The “Haven’t Heard Back From You” Email Template
You did it. You sent off an email. Maybe it was a proposal. Maybe it was a question. Whatever it was, it was awesome. Then a few days passed. Okay, maybe a week. That awesome email went ignored. Is it time to send them an angry: “I haven’t heard back from you, so screw you!” email? Not quite.
The single best way to improve your chances of getting a response is by following up. (Calmly.) Why? Because your email likely was one of many. Whoever you emailed is probably busy. It’s likely unintentional.
But your follow up will be one of few. Every time you use the follow up below you stand out like a sore thumb. Don’t believe me? Here are the stats:
What percentage of firms follow up after sending a proposal?
Busy people get a lot of email. So many, in fact, that they will likely not review all of them. That means your awesome message is dead on arrival… unless you send a follow up. So few people do it that it’s the single most important action you can take on a job you want.
Oh man, shooting themselves in the foot. A majority of my deals involve 1–3 follow-ups.— Kurt Elster 🔮 (@kurtinc) May 27, 2020
When to send
Most often, following up exactly one week after you apply is your best option. It’s long enough that you’ve given the hiring manager time to review but not so long that they will have made the decision already. This is just the first email you’re going to be sending. Here’s what a complete follow up email sequence looks like:
What to say
It depends on the situation but the most common scenario is you don’t get a response. You send your proposal or application and … you get radio silence. Here’s what to do in this case to double your chances of hearing back:
Notice that this isn’t simply a single follow up email, it’s a sequence that continues to follow up every 7-10 days until you get a response. After the fourth follow up without a response, the next step is to close the loop. At that point you can rest assured knowing you followed up for over a month without hearing back.
The next most common scenario is that you will get a response, but they won’t give you a solid answer. Something like:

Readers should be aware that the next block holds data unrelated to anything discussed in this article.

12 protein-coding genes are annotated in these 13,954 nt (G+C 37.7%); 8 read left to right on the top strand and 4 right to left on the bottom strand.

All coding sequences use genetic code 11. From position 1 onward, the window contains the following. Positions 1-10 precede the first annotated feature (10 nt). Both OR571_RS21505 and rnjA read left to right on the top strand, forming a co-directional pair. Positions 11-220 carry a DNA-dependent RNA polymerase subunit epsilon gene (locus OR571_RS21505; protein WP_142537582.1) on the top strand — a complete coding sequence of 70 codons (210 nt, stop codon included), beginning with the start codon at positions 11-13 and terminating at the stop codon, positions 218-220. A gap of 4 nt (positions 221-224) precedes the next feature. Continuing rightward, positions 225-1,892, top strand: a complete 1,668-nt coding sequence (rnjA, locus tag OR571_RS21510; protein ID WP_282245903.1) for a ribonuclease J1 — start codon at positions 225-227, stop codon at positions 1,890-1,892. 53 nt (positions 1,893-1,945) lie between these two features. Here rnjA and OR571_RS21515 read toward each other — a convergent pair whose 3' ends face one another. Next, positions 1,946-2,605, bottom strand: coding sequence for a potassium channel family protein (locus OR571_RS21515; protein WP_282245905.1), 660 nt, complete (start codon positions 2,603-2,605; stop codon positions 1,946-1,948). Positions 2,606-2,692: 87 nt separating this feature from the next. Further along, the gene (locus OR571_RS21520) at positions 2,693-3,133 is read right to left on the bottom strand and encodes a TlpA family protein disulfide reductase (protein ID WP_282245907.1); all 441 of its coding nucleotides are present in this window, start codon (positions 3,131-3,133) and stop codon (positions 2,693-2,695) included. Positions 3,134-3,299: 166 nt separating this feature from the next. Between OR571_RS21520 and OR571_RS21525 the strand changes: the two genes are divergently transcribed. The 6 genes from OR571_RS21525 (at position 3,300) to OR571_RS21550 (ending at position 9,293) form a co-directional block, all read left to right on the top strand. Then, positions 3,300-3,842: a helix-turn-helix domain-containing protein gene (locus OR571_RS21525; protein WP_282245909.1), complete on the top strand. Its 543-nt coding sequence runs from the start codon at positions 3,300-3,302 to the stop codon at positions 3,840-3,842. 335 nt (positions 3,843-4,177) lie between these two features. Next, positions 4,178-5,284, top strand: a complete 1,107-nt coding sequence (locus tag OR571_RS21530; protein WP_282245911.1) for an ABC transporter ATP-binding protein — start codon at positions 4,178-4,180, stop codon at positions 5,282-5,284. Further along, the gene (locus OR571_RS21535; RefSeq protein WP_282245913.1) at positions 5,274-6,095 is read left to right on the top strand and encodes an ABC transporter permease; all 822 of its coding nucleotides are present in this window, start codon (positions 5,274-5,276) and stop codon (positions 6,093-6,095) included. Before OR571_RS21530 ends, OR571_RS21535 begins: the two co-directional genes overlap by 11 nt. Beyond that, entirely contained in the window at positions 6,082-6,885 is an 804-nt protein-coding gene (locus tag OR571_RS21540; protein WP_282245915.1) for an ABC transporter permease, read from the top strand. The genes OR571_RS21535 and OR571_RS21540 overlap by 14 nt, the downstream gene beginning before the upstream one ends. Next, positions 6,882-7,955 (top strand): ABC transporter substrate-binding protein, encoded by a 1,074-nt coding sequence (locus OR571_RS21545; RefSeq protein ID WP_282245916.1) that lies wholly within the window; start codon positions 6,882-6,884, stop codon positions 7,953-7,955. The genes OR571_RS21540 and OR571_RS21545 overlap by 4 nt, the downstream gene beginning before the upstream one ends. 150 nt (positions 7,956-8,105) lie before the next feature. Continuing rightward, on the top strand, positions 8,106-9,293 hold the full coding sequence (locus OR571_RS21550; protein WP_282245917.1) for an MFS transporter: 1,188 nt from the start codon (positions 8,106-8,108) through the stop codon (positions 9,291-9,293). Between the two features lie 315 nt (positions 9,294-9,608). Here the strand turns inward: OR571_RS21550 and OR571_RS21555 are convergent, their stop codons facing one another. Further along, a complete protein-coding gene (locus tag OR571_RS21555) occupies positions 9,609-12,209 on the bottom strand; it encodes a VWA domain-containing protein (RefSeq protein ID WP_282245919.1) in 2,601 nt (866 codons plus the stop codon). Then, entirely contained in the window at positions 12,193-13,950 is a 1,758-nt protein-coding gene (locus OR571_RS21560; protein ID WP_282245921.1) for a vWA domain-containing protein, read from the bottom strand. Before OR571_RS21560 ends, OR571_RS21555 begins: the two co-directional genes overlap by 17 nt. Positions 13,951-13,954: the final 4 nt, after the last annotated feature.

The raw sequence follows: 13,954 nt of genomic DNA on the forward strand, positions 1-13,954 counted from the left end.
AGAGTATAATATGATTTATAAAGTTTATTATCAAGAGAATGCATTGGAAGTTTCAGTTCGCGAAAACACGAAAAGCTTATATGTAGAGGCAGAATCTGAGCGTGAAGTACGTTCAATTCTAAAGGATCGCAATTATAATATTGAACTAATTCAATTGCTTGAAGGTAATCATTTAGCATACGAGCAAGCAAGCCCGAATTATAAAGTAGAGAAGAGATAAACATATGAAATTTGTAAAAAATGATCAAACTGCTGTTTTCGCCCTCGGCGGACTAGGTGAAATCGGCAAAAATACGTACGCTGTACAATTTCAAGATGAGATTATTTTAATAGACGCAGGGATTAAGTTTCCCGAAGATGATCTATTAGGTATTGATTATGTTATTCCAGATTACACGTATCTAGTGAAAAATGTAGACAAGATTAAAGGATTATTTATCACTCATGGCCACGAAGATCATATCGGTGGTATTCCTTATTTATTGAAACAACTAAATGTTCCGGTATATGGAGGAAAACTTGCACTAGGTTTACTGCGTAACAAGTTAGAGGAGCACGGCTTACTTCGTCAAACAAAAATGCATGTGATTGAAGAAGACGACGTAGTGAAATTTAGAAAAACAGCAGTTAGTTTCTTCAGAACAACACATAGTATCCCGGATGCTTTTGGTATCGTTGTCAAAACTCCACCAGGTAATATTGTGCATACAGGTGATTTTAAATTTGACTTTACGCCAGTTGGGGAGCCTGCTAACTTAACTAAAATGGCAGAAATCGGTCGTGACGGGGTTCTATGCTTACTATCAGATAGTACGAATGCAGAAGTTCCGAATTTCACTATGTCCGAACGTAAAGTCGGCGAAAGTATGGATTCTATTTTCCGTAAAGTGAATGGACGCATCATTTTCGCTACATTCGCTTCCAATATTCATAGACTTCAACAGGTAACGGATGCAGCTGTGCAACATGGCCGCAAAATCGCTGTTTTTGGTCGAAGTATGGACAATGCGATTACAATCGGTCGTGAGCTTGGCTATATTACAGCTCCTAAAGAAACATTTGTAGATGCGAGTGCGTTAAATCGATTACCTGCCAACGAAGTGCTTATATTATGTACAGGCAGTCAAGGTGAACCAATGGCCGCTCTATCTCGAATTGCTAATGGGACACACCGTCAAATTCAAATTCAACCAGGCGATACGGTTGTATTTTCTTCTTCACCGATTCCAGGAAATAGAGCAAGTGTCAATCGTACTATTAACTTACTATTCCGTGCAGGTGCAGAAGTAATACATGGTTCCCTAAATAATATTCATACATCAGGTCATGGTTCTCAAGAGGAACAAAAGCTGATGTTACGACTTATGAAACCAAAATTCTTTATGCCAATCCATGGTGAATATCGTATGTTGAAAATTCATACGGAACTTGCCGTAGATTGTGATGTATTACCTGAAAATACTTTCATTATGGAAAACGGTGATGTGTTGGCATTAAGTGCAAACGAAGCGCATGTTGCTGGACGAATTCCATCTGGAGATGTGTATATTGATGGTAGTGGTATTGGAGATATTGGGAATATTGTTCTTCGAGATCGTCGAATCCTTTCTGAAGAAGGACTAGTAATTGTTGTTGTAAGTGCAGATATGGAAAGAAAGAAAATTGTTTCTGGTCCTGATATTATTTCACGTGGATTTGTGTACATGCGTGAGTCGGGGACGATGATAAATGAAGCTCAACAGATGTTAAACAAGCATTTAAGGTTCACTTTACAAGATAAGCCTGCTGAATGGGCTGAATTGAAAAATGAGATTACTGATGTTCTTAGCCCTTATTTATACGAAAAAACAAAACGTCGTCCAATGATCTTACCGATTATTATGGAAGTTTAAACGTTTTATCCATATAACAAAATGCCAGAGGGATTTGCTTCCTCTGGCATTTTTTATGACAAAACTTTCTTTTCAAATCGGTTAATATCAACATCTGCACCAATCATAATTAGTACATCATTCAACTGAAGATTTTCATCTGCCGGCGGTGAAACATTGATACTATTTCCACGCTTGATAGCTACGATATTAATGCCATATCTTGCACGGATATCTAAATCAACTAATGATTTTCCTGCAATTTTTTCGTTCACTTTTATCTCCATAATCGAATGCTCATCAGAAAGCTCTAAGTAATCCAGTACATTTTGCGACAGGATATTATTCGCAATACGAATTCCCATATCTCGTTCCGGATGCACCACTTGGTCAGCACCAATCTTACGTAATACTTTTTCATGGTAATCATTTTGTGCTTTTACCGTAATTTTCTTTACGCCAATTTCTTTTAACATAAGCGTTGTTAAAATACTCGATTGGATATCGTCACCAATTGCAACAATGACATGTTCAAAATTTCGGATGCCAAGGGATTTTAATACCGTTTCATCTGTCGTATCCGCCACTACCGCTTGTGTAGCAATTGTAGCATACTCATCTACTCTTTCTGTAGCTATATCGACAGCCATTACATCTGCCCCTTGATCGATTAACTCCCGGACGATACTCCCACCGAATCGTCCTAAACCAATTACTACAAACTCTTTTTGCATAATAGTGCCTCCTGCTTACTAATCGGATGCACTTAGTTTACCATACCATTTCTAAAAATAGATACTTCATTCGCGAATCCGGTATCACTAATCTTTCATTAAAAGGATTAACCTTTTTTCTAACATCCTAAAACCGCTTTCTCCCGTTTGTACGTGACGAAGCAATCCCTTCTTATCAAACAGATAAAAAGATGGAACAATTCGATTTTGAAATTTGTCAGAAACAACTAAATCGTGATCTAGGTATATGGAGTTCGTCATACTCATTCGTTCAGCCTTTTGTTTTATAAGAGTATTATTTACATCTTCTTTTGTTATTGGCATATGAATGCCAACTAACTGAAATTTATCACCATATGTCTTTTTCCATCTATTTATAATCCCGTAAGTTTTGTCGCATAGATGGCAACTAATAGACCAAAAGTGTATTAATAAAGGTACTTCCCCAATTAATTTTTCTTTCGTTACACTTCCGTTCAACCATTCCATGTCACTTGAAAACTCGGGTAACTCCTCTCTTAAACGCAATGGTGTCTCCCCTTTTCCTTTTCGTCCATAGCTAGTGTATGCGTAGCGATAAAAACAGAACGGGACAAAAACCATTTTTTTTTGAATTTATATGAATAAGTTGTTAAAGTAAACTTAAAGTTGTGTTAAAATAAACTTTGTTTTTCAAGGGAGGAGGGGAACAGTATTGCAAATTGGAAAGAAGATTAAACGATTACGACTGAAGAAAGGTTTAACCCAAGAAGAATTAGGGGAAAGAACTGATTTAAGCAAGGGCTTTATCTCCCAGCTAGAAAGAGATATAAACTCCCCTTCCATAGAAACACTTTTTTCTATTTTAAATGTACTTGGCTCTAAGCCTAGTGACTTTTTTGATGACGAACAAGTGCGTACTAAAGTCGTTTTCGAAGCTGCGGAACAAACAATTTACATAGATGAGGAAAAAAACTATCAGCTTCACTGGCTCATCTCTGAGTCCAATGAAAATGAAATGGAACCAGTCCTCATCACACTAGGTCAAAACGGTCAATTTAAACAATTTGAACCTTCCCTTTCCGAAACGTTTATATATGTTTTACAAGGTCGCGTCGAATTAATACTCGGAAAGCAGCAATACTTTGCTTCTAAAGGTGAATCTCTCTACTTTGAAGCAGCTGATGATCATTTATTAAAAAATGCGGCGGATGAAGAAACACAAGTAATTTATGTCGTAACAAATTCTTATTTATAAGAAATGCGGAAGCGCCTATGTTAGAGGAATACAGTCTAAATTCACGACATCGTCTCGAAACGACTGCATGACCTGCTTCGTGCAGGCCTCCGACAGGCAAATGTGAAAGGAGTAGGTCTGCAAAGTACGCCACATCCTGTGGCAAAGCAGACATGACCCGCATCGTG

Hi, Thanks for your interest. We’re reviewing applications currently.
Success! You’ve gotten a reply. It’s time to move this person into your “in-conversation” stage. You can do this in a CRM like Pipedrive shown below. I strongly recommend using a CRM, especially if you’re already working full-time because it will cut down on the amount of time it take to manage the application process.
Why? Because these conversations are much more likely to land you the job – and should therefore be treated differently altogether. Putting them in a new “in conversation” stage means they get followed up with more often. This group should take priority. In fact, you should follow up every 3-5 days with jobs in this stage. The goal is no longer just getting a reply. You want them to:
- Schedule a call with you.
- Or give you a solid “no” or “not right now.”
While you want an answer, you don’t want to rush the conversation. Don’t say things like “I can start tomorrow,” or “let’s schedule a call” right away. Instead, ask questions, get more information, and build a relationship slowly. Here’s an example of an email you can use in this stage:
A few more ideas for you:
- Ask what you will be working on to determine if it’s something in your wheelhouse.
- Ask what their timeline looks like so you know if it matches your availability (or you can schedule a follow up later).
- Identify the main problem they need tackled so you know how to approach future emails.
- Ask what they’re currently struggling with or love about their business – again getting to know their business and tune your future emails.
- Find out how much they’re looking to pay – make sure the budget is at least in the ball park.
- Check out how other types of businesses use email sequences, and get ideas from them.
Rushing through these won’t help you, so take your time. Have a plan but don’t be afraid to ask for more information that you need. Keep it to one yes/no ask per email. And keep your emails short. Check out the download below for word-for-word scripts that will win you more jobs and clients in less time.
What to do next
Want to know a secret? It takes about 30 leads to land one project. No matter how great your proposal is.
That can seem daunting but if you break it down, it’s just one lead per day. My new course Endless Clients, teaches you how to find 10+ $10,000 projects in 30 minutes or less.
It’s currently closed, and we only open up twice a year, but if you sign up below you’ll get notified when the next spot becomes available.